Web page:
A Pinto Stands Out In A Crowd!
In 1968 four friends, who loved broken coloured (skewbald and piebald) horses and ponies, recognized that they were not always as well accepted in the horse show world as were solid coloured horses. They decided to see if anyone else felt the same and therefore may be interested in starting a registry for these horses.
They placed an advertisement in the Sydney Morning Herald, asking for anyone interested in forming a charter to the American Pinto Society, to contact them. In no time there were many interested parties which led to the formation of the Australian Pinto Horse Association (APthA) in 1974. The breed and colour guidelines (including exemptions of certain breeds), and Standard of Excellence was developed from the American Pinto Society rules. There were no height restrictions, so that ponies and horses were eligible for registration.
Classification days were held where horses were inspected for both colour and conformation. Horses were required to meet the Standard of Excellence in regard to conformation together with minimum colour requirements. Classification was conducted by accredited classifiers, using a point system. Stallions required the highest point score followed by mares, with geldings not being breeding stock, requiring a lesser point score in order to pass registration. If a horse failed to meet minimum colour or minimum point scorerequirements it was not registered. Out breeding to other established riding type breeds was encouraged to further improve on the quality of duly classified Pinto stock.
Branches were formed in most other states, all under APthA rules. With such interest and so many people involved, soon APthA became Pintos Australia, with the aim of having one central registry with an office and paid registrar. This office was located in Adelaide and the cost to each stateof running a national body, together with sending delegates to regular meetingsbecame costly for state branches. Due to the increasing costs the states decided to disbandPintos Australia so that each state reconstituted as a state association, agreeing that all former member states would maintain similar rules and exchange association information and newsletters.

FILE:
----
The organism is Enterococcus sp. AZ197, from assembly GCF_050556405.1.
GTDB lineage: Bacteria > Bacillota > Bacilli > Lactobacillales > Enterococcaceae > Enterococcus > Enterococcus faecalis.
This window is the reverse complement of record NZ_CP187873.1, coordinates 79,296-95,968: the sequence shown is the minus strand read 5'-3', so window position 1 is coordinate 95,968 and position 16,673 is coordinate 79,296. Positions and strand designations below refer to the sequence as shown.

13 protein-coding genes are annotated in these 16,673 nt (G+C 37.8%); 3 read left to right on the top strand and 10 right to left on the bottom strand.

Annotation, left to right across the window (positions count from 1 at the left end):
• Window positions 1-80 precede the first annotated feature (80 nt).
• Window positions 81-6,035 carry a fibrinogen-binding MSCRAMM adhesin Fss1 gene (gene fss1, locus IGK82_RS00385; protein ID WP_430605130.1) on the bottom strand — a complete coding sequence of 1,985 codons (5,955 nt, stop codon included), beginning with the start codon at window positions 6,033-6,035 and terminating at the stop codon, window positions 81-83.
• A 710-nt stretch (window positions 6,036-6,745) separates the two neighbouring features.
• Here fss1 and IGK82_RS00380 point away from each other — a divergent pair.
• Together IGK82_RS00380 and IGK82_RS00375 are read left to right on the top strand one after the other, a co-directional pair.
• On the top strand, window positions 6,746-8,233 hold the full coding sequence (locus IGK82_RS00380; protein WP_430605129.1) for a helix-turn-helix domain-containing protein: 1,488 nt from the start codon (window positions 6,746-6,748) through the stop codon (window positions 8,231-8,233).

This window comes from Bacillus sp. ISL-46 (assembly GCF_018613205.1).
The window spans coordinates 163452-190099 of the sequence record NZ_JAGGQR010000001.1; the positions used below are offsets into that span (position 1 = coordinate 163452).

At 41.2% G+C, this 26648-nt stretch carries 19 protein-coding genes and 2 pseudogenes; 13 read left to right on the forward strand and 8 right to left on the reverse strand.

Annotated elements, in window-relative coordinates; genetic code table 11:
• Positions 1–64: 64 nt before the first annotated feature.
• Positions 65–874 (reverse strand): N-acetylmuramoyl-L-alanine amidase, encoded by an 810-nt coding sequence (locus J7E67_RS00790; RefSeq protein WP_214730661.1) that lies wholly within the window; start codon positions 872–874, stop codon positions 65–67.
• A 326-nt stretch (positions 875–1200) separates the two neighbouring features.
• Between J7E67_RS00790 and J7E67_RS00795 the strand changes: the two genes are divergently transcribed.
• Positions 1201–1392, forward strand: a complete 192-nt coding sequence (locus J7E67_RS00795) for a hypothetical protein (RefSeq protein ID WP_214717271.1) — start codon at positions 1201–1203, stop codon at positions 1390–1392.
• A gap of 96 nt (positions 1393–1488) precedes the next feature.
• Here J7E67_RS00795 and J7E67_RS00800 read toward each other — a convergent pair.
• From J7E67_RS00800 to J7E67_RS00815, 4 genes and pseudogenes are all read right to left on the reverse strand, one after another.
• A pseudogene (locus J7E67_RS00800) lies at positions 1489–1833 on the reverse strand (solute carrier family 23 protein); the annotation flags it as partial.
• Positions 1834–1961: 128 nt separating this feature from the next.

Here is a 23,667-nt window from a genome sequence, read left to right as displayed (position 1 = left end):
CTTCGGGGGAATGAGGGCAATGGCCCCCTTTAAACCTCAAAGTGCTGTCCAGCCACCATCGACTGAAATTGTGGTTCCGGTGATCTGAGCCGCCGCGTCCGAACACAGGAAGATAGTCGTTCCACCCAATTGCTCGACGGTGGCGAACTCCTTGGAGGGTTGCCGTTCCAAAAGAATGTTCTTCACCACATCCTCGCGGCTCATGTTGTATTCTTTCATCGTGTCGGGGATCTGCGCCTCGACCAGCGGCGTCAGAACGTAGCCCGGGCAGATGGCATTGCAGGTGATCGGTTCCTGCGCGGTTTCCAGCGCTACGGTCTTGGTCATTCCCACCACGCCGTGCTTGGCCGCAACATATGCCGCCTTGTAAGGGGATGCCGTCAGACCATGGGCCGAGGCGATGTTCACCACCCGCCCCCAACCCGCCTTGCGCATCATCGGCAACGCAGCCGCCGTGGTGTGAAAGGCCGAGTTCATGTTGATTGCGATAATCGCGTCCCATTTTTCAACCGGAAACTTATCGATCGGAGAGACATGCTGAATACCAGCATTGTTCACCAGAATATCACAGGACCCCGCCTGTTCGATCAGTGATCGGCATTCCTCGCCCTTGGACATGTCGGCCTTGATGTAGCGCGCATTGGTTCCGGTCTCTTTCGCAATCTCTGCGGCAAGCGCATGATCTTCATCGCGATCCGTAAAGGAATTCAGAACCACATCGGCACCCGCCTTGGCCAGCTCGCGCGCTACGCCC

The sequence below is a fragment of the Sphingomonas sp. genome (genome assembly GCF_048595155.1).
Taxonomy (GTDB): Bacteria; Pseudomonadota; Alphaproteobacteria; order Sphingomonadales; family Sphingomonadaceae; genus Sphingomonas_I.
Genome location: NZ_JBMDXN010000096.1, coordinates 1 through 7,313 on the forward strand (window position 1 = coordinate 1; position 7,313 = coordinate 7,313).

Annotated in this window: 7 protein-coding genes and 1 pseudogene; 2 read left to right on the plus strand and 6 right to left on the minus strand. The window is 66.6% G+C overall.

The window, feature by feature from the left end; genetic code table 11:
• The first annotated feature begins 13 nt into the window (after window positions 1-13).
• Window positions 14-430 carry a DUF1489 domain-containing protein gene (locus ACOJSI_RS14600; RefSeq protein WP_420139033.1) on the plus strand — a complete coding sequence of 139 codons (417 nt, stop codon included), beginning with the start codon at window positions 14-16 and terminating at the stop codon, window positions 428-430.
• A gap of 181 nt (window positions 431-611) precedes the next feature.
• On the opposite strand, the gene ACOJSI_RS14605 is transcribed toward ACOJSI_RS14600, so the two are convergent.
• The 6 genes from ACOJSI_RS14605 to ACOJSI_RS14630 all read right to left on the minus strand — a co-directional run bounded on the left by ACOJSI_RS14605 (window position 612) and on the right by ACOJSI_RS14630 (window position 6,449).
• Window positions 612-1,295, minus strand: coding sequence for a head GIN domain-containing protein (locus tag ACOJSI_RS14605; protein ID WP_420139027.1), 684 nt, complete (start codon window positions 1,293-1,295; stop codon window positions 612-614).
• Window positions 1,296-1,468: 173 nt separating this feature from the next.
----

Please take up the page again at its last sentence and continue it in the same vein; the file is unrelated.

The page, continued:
In NSW the original Standard of Excellence and exemptions of certain breeds was adhered to. Further rules were established to ensure the continued improvement in the standard of registered Pinto stock. Members were notified well in advance that Pinto’s born after 1st August 1982 must be by a stallion registered with an approved society. Then by 1st August 1987 both parents must be registered with an approved society. All stallions also required a veterinary certificate stating that they were free from certain hereditary defects, all horses were still classified to ensure they met the required standard.
NSW decided in 1998 after over 20 years of classifications and 10 years of both parents being registered with a recognised breed association that classification of Pintoswould cease. Stallions always required a veterinary certificate of soundness which is still required currently. Pintos can now be registered with proof of breeding and ownership together with photos, with a proviso that border line colour horses/ponies and hardship mares may still be inspected for registration, if required.
Due to the requirements put in placeover the many years since inception the quality of the registered Pinto continues to improve. The Pinto Horse Association of NSW Inc. has worked to establish a Pinto breed not just a pinto colour registry by maintaining breed type requirements with a Standard of Excellence.